Living a Completely Digital Life


Recently, I shared my goals for life with the readers of this website. The first on the list was being able to live a completely digital life. Although I’m sure I haven’t invented the term, I don’t see it used too frequently. In fact, aside from a small subculture of blogs and books, the idea of “digital living” isn’t even imagined by most people.

What is a Digital Life?

I’m going to take the initiative to define a digital life as:

  1. One where the primary source of income is detached from any location.
  2. All or most assets you own are stored as bits and bytes on a computer.
  3. You can earn your income fully from anywhere you can bring a laptop and receive satellite phone/internet connections.

At first glance, this doesn’t seem incredibly appealing. The American Dream is a four bedroom house, two cars and a driveway in the suburbs. Why is the Digital Dream of having most the things you own stored on a hard drive desirable?

The reason is that a digital life enables you to live in a way that would otherwise be completely impossible, perhaps even unimaginable. Here are a few things you could do, living entirely with 1’s and 0’s:

  • Live anywhere in the world, at any time. Who wants to live in Spain, India or Sweden for six months? Normally such trips are called vacations and require extra money, only last a week or two, during which you can’t earn any more money. Digital living means vacationing could be a way of life, and not a brochure.
  • Have complete control over your time. Most regular work is fixed to the 9-5 schedule. This means opportunities are left for evenings and weekends. It also means your productivity is limited to what you can work with during those hours. Digital living would remove those barriers and give you 100% control over your time.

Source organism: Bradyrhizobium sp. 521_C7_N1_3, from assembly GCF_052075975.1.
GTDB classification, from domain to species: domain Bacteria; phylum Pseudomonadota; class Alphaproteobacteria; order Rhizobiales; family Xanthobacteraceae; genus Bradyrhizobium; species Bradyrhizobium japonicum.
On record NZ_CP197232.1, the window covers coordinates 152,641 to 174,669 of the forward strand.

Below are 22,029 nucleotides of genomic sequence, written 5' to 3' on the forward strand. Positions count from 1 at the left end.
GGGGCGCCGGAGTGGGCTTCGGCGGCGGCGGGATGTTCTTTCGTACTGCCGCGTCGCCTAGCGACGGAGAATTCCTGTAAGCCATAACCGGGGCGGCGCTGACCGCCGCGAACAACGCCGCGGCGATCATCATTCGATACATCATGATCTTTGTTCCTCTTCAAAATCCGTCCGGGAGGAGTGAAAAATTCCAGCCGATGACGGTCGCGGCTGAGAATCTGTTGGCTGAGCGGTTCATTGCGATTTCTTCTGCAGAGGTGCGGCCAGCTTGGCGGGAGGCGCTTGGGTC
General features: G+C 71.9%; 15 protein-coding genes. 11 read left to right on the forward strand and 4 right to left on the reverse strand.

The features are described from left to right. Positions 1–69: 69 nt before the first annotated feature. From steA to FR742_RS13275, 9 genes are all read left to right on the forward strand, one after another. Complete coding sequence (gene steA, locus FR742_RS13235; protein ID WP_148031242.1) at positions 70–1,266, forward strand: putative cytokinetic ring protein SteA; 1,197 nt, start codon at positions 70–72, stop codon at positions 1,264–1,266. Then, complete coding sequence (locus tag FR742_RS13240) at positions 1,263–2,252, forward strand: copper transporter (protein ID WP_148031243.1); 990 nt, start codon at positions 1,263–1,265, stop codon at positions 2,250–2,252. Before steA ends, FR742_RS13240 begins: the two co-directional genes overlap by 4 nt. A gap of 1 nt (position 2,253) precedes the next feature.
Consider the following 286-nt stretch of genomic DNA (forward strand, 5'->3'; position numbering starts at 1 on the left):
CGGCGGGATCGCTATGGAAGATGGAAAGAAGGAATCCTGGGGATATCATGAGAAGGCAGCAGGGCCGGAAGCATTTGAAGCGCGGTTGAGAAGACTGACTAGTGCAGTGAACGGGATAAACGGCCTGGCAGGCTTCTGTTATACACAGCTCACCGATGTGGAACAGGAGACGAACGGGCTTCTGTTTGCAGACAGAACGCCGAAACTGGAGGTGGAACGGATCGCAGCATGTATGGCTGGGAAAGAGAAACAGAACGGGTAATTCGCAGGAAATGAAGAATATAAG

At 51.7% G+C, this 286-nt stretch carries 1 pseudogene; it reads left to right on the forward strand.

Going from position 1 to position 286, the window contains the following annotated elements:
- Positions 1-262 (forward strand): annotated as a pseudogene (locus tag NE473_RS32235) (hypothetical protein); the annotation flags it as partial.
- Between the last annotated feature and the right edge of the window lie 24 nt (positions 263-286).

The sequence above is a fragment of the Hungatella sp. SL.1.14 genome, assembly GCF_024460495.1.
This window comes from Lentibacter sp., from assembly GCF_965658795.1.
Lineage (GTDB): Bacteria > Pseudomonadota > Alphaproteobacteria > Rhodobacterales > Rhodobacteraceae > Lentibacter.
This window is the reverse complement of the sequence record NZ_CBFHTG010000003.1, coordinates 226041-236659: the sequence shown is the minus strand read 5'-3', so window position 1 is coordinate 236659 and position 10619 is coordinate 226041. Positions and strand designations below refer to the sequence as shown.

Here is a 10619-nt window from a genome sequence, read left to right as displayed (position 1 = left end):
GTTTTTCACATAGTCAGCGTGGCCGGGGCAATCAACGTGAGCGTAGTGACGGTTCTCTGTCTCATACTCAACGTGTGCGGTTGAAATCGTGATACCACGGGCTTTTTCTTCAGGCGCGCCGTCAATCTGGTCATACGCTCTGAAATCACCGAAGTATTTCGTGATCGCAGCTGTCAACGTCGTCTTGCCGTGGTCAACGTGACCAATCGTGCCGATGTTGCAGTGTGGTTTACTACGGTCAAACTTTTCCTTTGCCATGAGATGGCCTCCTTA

• Not tied to civilization. I’m a fan of hot showers and paved streets. But, if your life were completely digital, you would be less attached to civilization itself. You could live in the jungle for as long as you have battery packs. Heck, with a portable solar generator, you wouldn’t even need to go back to recharge.

The possibilities of what you can do with a completely digital life are almost endless. Tim Ferriss introduces many of the ideas of digital living in his book, The 4-Hour Workweek. However, he holds back on some ideas, sticking with the belief that most people will still work in a corporate environment or have a major location.

Normally, world travel and disconnect from society has it’s costs. Either you need to accept a much lower income, or you work odd jobs during your travels. A digital life is different in that you can still pursue ambitious financial goals. I know people who could, if they want, earn in the mid six-figures, without needing more than a laptop.

How Do You Create a Digital Life?

The internet provides the best opportunity for going completely digital. There is more than a few ways you can use the internet to make a digital life possible. Here are just a few:

  • Internet Businesses/Blogs. This is the current path I’m pursuing. Setting up a successful business isn’t easy. Setting up a successful, completely digital, business, isn’t any easier. However, the rewards of a digital life are big enough to make the challenge worthwhile.